Chile has emerged as one of the major competitors. Thanks to the implementation of the Korean/Chilean Free Trade Agreement (FTA) in 2004, seafood imports from Chile increased by 46 percent to $84 million in 2006 as shown on the table below. Korea only imported $32 million of seafood from Chile in 2003 before the FTA with Chile. Seafood importers are paying more attention to Chilean seafood because of lower tariffs compared to other countries. The effects of the FTA will be realized more over the long term when the Customs duties decline further or become zero. As a result of the FTA, import tariffs were reduced to zero immediately for 277 seafood products imported from Chile effective April 1, 2004.
About twenty supplying countries including China, Russia, Japan, France, Thailand, New Zealand, Chile, Canada, Norway, Indonesia, India, Philippines, U.K. Malaysia, Mexico, etc. participate in the Busan International Seafood & Fisheries Expo annually. These competitors exhibit a wide variety of seafood products targeting importers, wholesalers, distributors, retailers, hotels, restaurants and food processors.
Imports of seafood are relatively easy compared to other food and agricultural products, as no special certificates are required in most cases. Importers import fishery products, and generally sell to hotels and food service industry directly, and to distributors who sell to traditional markets and restaurants. When the volume is large, importers generally sell to retailers such as supermarkets, discount stores and department stores directly. When the volume is small, importers sell to distributors who sell to these retailers. Accordingly, U.S. suppliers should contact seafood importers to sell their fishery products to Korea.
Consumers like to purchase the species that they are accustomed to, and importers tend to import the species consumers are demanding. As mentioned earlier, imports of only about 20 species in Korea account for about 90 percent of total seafood imports from the United States in 2006. This means that U.S. exporters should supply the species consumers prefer, and at the same time should also try to invest in building demand for other species with which consumers currently lack familiarity.
Although there is no market for some species at present, history shows that demand can develop rapidly for new products in Korea. For example, many years ago, no demand existed for Jerk filefish. Accordingly, fisherman threw away Jerk filefish caught along with other fish. Now, imaginative processors have developed a prepared, preserved, flat, dried snack product based on Jerk filefish. Consumption of the product has reached the point that imports are required to augment domestic supplies. Imports of prepared, preserved Jerk filefish were about $35 million (10,125 tons) in 2006, mostly from Vietnam. Although there is currently no market for U.S. croakers, there may be good potential in the future if the tariff barrier is lifted and the species is processed according to Korean tastes.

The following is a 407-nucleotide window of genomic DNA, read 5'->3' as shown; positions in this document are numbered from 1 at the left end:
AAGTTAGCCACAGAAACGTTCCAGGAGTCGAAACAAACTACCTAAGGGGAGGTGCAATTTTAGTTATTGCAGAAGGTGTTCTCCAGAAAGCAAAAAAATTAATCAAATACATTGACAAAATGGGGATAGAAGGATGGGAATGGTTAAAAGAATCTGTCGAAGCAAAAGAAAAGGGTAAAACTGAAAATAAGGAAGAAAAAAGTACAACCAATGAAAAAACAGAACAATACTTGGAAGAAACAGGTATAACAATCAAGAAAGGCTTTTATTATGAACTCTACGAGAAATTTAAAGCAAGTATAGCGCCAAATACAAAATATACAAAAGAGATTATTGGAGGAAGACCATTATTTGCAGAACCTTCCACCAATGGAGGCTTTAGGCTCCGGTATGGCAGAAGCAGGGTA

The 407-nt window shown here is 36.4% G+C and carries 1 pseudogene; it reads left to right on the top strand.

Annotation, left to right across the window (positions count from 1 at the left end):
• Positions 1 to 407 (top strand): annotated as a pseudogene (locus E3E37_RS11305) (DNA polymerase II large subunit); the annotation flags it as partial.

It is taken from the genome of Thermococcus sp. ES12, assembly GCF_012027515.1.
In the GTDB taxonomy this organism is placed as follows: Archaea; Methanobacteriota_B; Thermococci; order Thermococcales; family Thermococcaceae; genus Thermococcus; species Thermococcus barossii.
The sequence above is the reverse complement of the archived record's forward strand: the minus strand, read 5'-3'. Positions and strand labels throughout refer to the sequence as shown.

When considering the Korean market, exporters should conduct preliminary research to determine if the market is appropriate. Possible sources of market information include Korean importers, U.S. state departments of agriculture, the USATO website (www.atoseoul.com) and the U.S. Department of Commerce. Lists of Korean importers, by species, can be obtained from the U.S. Agricultural Trade Office, or through the Foreign Agricultural Service in Washington, D.C.
One way of finding potential importers while also assessing market potential is to participate in local food shows to showcase your products to a larger audience. Many Korean importers attending these shows are looking to establish reliable long-term trading relationships. Show participation enhances initial contacts with importers, agents, wholesalers, distributors, retailers and others in the food and beverage industry.
The Busan International Seafood & Fisheries Expo (BIFSE) 2008 will be held in Busan at the BEXCO convention center, November 2008. It presents an excellent opportunity to explore possible market opportunities in Korea. This show is held in November every year and targets importers, wholesalers, distributors, retailers, hotels, restaurants, food processors, media, etc. It is currently the only USDA-supported seafood show in Korea. Check the BISFE website (www.bisfe.com) for future show dates.